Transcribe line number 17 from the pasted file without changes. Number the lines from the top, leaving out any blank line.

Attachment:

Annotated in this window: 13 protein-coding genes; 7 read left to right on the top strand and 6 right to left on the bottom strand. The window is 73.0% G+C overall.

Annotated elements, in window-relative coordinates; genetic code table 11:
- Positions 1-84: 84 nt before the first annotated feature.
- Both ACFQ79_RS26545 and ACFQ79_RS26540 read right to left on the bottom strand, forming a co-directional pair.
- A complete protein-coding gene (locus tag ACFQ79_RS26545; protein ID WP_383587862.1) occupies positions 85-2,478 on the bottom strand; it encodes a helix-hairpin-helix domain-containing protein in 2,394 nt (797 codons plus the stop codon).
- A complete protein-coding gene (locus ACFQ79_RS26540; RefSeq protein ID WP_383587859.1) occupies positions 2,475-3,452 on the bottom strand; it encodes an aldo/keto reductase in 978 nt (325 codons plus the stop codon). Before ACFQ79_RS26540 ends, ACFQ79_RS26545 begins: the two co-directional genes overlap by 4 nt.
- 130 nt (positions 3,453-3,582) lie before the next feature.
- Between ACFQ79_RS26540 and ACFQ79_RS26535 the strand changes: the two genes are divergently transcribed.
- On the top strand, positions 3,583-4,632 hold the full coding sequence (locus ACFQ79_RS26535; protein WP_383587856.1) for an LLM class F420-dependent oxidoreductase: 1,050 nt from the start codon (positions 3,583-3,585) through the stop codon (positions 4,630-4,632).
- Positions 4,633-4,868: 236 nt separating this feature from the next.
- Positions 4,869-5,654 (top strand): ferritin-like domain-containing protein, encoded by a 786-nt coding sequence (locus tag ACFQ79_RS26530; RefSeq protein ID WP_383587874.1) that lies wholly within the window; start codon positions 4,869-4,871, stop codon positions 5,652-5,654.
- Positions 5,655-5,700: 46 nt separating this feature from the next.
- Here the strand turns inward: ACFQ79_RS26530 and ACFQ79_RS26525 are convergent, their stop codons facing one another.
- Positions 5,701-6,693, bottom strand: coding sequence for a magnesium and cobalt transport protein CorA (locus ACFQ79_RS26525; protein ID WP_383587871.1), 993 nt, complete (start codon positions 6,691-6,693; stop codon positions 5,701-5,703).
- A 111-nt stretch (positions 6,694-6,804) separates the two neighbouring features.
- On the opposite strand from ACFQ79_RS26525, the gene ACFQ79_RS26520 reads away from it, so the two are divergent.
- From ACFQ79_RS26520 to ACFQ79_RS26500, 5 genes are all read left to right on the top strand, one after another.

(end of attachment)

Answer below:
- From ACFQ79_RS26520 to ACFQ79_RS26500, 5 genes are all read left to right on the top strand, one after another.